Insurers will give briefing on immediate and longer-term recovery plans at first meeting

The meeting today between insurers and government ministers over the floods crisis is the first in a series of monthly summits aimed at helping communities affected by the floods.

Ministers have asked for an operational briefing on the immediate and longer-term practical recovery plans after the flooding and the steps the industry is taking to ensure this process is as quick and simple as possible.

The insurance companies are also expected to say that there are enough loss adjusters and specialist drying equipment to begin repairs and restoration as soon as the flood waters recede.

Attending the meeting will be cabinet office ministers Oliver Letwin and Jo Johnson, flooding minister Dan Rogerson and communities minister Brandon Lewis.

Insurers set to attend include Aviva, Direct Line Group, AXA, Lloyds Banking Group, Ageas, RSA and AXA. ABI director general Otto Thoresen will also attend the meeting.

Flooding Minister Dan Rogerson said: “We all need to pull together to help those areas badly affected by the floods, so they can get back on their feet as quickly as possible. Dealing with the aftermath will take time and requires a stepped-up national effort.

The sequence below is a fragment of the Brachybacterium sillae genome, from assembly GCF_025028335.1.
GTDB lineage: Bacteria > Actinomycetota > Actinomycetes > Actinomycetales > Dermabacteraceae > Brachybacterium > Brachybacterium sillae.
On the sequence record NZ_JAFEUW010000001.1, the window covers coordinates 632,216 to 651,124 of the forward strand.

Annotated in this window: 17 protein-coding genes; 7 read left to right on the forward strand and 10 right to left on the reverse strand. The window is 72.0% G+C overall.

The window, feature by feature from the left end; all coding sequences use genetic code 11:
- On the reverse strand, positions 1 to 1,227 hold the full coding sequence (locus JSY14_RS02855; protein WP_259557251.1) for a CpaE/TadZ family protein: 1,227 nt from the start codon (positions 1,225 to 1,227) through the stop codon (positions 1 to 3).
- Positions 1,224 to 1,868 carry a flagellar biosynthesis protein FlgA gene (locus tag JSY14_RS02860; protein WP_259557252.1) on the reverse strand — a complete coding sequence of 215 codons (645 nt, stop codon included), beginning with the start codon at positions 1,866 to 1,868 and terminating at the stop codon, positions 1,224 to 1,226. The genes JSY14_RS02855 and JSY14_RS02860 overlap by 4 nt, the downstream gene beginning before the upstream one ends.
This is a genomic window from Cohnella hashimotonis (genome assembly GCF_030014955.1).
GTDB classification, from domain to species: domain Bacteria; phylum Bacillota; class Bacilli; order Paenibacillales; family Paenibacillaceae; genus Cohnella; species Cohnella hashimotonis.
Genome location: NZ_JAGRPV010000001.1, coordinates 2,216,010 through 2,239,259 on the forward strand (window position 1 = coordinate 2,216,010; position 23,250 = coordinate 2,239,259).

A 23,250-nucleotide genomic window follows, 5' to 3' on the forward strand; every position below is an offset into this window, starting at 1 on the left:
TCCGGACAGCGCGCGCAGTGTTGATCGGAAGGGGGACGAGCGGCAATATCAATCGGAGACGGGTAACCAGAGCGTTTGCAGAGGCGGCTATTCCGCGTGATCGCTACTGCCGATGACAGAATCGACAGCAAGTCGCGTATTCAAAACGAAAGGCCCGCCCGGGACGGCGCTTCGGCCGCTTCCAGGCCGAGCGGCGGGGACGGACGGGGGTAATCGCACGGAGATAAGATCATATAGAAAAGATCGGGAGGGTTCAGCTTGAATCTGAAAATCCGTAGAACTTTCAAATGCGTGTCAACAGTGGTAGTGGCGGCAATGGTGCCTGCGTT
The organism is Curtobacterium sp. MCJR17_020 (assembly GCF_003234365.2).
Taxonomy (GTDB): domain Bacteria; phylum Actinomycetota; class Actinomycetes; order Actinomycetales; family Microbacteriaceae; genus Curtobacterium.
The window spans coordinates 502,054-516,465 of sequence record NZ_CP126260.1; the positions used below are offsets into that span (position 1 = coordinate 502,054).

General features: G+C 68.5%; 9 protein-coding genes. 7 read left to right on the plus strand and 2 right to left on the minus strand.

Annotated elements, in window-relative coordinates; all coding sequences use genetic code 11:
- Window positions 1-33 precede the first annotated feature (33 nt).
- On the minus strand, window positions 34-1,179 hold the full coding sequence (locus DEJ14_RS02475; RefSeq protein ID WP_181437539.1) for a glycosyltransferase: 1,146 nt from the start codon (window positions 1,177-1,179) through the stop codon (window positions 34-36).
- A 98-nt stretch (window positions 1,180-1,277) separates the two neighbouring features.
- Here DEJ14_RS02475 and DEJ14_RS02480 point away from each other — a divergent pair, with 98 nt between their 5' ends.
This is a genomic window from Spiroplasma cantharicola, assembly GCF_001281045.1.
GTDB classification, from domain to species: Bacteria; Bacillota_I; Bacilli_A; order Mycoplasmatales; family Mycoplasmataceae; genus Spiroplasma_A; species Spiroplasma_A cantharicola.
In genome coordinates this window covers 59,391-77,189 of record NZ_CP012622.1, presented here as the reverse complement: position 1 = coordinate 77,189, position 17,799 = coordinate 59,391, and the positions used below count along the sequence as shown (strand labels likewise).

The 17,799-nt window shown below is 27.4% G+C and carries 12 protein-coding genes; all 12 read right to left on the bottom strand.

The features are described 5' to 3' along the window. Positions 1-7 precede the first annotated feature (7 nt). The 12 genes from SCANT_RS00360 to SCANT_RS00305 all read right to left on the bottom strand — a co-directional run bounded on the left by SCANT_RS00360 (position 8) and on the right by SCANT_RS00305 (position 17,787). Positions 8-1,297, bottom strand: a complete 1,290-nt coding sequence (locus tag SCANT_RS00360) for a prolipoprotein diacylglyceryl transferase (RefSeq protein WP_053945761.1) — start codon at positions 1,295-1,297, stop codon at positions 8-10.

“Insurers have a critical role to play, and by working closely together we will continue to ensure that the help and support which people need is available.”

How insurers have responded to the floods since 23 December

  • Several thousand texts and phone calls have been sent and made to homes and businesses warning them of pending floods, advising them to move to temporary accommodation and automatically sending emergency payments by direct debit.
  • £14million of emergency payments have been made to households and businesses since 23 December, with the payments typically between £500 and £3,000 for households, usually paid promptly via bank transfer.
  • £24million has been spent on alternative accommodation, across hotels, bed & breakfasts, apartments, and rented properties, with an average estimated cost per affected household projected to be £16,500.
  • 1,800 extra staff have been reassigned to customer-facing roles since the start of the flooding to ensure customers get the assistance they need.
  • More than 5,000 loss adjuster visits have been made since 23 December and more than 2,000 loss adjusters are ready and waiting for when the waters recede.

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